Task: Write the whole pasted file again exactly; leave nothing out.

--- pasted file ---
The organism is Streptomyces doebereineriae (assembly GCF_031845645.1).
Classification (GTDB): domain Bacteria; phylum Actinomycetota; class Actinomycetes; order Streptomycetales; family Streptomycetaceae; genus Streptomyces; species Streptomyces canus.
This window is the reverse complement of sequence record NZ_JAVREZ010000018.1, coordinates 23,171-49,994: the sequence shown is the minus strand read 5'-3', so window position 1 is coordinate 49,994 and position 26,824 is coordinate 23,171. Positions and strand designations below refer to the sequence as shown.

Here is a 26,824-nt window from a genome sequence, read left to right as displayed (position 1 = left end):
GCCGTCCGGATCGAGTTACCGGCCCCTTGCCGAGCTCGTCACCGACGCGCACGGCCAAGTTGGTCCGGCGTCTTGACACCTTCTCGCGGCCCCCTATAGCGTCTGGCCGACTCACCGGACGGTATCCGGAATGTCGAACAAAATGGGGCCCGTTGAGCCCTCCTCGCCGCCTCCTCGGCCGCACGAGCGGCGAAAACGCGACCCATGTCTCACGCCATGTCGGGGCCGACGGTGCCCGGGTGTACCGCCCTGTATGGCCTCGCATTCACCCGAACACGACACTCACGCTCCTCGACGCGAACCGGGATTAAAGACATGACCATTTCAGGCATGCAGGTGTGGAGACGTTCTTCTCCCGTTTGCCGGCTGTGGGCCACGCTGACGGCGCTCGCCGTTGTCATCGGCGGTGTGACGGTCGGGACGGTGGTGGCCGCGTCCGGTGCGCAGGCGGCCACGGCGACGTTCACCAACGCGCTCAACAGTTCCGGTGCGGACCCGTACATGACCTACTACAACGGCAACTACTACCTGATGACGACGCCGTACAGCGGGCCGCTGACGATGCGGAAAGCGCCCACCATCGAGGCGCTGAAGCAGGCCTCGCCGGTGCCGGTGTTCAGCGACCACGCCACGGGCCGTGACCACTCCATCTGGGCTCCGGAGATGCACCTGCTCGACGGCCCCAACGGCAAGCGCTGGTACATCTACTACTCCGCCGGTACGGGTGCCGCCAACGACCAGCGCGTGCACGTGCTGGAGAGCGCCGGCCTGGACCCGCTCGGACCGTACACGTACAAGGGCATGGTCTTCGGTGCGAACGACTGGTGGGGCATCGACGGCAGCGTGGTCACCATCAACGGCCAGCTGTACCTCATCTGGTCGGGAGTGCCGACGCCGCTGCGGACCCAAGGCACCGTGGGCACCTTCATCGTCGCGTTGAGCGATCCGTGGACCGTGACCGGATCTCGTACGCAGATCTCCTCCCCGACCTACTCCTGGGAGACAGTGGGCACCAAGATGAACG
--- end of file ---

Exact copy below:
The organism is Streptomyces doebereineriae (assembly GCF_031845645.1).
Classification (GTDB): domain Bacteria; phylum Actinomycetota; class Actinomycetes; order Streptomycetales; family Streptomycetaceae; genus Streptomyces; species Streptomyces canus.
This window is the reverse complement of sequence record NZ_JAVREZ010000018.1, coordinates 23,171-49,994: the sequence shown is the minus strand read 5'-3', so window position 1 is coordinate 49,994 and position 26,824 is coordinate 23,171. Positions and strand designations below refer to the sequence as shown.

Here is a 26,824-nt window from a genome sequence, read left to right as displayed (position 1 = left end):
GCCGTCCGGATCGAGTTACCGGCCCCTTGCCGAGCTCGTCACCGACGCGCACGGCCAAGTTGGTCCGGCGTCTTGACACCTTCTCGCGGCCCCCTATAGCGTCTGGCCGACTCACCGGACGGTATCCGGAATGTCGAACAAAATGGGGCCCGTTGAGCCCTCCTCGCCGCCTCCTCGGCCGCACGAGCGGCGAAAACGCGACCCATGTCTCACGCCATGTCGGGGCCGACGGTGCCCGGGTGTACCGCCCTGTATGGCCTCGCATTCACCCGAACACGACACTCACGCTCCTCGACGCGAACCGGGATTAAAGACATGACCATTTCAGGCATGCAGGTGTGGAGACGTTCTTCTCCCGTTTGCCGGCTGTGGGCCACGCTGACGGCGCTCGCCGTTGTCATCGGCGGTGTGACGGTCGGGACGGTGGTGGCCGCGTCCGGTGCGCAGGCGGCCACGGCGACGTTCACCAACGCGCTCAACAGTTCCGGTGCGGACCCGTACATGACCTACTACAACGGCAACTACTACCTGATGACGACGCCGTACAGCGGGCCGCTGACGATGCGGAAAGCGCCCACCATCGAGGCGCTGAAGCAGGCCTCGCCGGTGCCGGTGTTCAGCGACCACGCCACGGGCCGTGACCACTCCATCTGGGCTCCGGAGATGCACCTGCTCGACGGCCCCAACGGCAAGCGCTGGTACATCTACTACTCCGCCGGTACGGGTGCCGCCAACGACCAGCGCGTGCACGTGCTGGAGAGCGCCGGCCTGGACCCGCTCGGACCGTACACGTACAAGGGCATGGTCTTCGGTGCGAACGACTGGTGGGGCATCGACGGCAGCGTGGTCACCATCAACGGCCAGCTGTACCTCATCTGGTCGGGAGTGCCGACGCCGCTGCGGACCCAAGGCACCGTGGGCACCTTCATCGTCGCGTTGAGCGATCCGTGGACCGTGACCGGATCTCGTACGCAGATCTCCTCCCCGACCTACTCCTGGGAGACAGTGGGCACCAAGATGAACG